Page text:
MCN Commentary & Analysis See All

Movie Content Scoreboard: Episode 4 (Jan 21, 2020)

David Poland | January 21, 2021

Disney, WandaVision & The Future of The Industry

David Poland | January 18, 2021

A Buncha Weeks To Oscar*

David Poland | January 14, 2021

The News Curated by Ray Pride See All

Twitter

A Quiet Place Part II Shushed Until September

Twitter | January 22, 2021

Vulture

Emerald Fennell: "I don’t work conceptually, or even in a genre-type way. Generally what happens is I’ve been thinking about something for a while. I’ve been thinking about consent, and the sort of raunch culture that I grew up with, and the kind of 'loopholes' that are exploited to take advantage of women and their bodies. With this movie, the first moment was — which is what usually happens for me — a very specific scene. The specific scene was a drunk girl on a bed having her clothes taken off and saying, drunkenly, 'What are you doing? What are you doing?' And then sitting up sober and saying, 'What are you doing?' That moment came fairly fully formed. From there, I knew who Cassie was and maybe what the film was going to be. I’m interested in Westerns and road movies and the revenge genre, and in particular, I think, kind of centering women and trying to wonder what … For me, it’s always like, What would I do? What could I do? I probably wouldn’t know where to get a gun, and I probably wouldn’t trust myself with one. I think that’s a reason women don’t resort to violence, and it very rarely ends well when they do. But what could I do? And I think that that’s what always interests me. It’s like, Okay, well, what I could do is fuck with people. I could frighten them. But it would have to be in a much more psychological and existential way. And so that was kind of the root of this, maybe: How do you write a revenge movie that feels like something real and that is based in real trauma and grief? Because I suppose the other thing with the revenge [genre] that we don’t talk about very much is revenge and vengeance aren’t good things. And I think that’s the thing that was always interesting about Cassie, and particularly the way Carey played her, was that she just did something I’ve never been able to do in my own life and just said, “Fuck off. Fuck off, everyone.'"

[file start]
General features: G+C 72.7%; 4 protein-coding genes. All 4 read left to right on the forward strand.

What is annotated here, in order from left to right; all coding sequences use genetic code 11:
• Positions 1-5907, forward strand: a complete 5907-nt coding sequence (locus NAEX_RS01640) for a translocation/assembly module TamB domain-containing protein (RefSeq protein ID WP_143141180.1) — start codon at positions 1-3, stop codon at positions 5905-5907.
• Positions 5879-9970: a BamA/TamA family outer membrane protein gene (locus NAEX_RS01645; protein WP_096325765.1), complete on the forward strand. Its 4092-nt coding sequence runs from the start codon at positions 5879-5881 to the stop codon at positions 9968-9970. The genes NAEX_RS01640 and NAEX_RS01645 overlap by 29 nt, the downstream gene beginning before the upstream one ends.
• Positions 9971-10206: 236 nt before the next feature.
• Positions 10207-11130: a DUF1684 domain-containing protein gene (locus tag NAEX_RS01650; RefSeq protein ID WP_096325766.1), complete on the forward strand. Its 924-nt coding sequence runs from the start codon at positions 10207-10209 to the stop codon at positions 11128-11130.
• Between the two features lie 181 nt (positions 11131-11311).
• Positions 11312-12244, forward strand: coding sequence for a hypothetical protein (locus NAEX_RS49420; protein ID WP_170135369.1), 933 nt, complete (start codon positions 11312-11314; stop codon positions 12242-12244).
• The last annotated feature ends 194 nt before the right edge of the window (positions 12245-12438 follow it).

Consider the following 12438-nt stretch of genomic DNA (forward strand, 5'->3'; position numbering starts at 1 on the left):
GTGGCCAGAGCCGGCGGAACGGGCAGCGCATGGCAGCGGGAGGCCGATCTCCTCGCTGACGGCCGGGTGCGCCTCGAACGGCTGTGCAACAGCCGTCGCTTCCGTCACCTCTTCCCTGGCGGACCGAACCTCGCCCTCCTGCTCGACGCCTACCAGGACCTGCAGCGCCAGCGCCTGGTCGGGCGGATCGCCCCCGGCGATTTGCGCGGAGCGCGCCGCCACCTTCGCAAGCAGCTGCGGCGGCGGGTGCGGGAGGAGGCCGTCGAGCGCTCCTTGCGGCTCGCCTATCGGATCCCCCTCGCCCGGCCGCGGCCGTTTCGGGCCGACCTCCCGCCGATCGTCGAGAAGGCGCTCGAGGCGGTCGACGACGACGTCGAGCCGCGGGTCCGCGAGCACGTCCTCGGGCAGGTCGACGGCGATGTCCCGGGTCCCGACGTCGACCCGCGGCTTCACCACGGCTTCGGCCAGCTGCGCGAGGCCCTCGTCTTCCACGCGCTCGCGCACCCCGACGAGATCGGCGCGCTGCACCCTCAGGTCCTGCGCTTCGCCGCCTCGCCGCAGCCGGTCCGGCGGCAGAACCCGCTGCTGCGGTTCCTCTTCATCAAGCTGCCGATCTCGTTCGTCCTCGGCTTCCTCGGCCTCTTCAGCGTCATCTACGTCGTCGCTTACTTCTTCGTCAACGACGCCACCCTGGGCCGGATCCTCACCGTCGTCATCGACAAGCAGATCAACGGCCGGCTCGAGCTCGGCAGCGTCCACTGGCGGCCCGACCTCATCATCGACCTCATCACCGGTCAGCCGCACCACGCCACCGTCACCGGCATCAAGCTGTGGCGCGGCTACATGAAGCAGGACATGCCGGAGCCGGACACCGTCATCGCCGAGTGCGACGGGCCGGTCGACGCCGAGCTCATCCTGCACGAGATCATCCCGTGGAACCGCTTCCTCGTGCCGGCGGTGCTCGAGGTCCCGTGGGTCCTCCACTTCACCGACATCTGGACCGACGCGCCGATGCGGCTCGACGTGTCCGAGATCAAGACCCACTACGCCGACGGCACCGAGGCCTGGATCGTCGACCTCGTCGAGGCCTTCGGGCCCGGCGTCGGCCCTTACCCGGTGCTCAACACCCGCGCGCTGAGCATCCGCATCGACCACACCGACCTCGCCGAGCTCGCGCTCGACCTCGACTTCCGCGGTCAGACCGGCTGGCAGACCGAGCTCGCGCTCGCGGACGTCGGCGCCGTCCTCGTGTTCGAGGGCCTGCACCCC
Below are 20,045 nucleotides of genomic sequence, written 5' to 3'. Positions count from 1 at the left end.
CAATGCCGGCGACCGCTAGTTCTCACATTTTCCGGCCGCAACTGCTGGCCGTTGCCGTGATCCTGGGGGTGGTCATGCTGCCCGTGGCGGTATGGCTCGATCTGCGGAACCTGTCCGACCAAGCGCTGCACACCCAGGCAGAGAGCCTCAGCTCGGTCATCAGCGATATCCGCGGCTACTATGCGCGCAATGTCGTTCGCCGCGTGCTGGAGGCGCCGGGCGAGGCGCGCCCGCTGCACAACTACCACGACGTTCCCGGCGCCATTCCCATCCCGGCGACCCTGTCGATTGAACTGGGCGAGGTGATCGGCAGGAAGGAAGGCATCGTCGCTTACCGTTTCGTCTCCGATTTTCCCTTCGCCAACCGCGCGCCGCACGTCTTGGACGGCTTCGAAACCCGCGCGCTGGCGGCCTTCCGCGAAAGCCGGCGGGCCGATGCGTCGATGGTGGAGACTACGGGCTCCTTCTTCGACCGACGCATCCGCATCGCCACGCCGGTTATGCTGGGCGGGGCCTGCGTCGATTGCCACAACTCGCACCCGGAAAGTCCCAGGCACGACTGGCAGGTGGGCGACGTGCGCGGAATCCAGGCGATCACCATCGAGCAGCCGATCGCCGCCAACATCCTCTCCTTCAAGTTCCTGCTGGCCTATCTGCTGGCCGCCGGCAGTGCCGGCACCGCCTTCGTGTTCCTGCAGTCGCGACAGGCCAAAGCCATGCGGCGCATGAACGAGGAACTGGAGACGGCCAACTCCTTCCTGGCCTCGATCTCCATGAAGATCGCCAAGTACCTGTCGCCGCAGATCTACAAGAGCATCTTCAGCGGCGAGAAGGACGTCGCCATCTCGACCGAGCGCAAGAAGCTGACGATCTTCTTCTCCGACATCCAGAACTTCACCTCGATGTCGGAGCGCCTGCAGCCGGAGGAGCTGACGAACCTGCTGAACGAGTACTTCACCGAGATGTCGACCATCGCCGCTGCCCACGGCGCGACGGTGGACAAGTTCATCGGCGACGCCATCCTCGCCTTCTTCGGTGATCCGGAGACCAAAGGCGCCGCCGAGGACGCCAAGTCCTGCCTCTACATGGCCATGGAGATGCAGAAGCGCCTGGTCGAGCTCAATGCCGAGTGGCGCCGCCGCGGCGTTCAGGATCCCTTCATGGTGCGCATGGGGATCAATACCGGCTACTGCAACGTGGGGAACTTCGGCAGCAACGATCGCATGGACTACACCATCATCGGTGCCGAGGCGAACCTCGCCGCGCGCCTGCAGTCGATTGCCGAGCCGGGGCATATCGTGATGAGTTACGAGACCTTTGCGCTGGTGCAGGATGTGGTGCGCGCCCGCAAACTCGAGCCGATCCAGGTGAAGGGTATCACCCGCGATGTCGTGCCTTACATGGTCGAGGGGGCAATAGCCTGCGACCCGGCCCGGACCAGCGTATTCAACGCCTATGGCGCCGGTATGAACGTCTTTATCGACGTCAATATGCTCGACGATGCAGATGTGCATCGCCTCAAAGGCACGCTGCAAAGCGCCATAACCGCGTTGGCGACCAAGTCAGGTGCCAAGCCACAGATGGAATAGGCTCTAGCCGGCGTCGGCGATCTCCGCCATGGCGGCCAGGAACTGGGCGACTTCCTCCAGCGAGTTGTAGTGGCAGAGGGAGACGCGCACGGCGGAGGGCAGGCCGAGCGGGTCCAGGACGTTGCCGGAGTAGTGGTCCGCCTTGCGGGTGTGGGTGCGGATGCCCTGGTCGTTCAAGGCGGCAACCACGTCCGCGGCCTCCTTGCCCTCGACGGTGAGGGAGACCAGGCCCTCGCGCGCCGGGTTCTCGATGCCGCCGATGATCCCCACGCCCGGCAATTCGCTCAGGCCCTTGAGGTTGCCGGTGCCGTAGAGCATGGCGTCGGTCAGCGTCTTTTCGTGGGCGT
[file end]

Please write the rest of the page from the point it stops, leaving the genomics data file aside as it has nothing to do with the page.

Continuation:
Vulture | January 22, 2021

Financial Times

"The best bits of a conference — the demonstrations, sales pitches and chance encounters — are impossible to replicate online. For everyday meetings, however, I think there is a better chance that video chat will outlast the pandemic. Zoom fatigue may be real but the shift to virtual meetings is one of the more helpful changes to have taken place in the past year. Not only do they cut out long commutes and jet-lagged business trips but they appear to have sharpened up start times and reduced cross-talk. Recorded meetings are very helpful for those of us who work with colleagues in different time zones, too."

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Financial Times | January 22, 2021

The Guardian

"It's A Sin"'s Russell T. Davies: "And yet, at the same time, the world turns and life moves on. The growing success of antiretroviral medication means that, perhaps, an end is in sight. A deadly disease is becoming a manageable condition. There’s now an ambitious United Nations campaign dedicated to ending HIV transmission by 2030. Strange to think. That it might come and go within my lifetime. That a virus can be a moment in history and no more. I wonder. It’s possible that one day, HIV and AIDS might just be a memory. A story. Like some old drama that was once on TV."

The Guardian | January 22, 2021

The Video Section See All

Mrs. America, Uzo Aduba

David Poland | September 8, 2020

The Podcast Section See All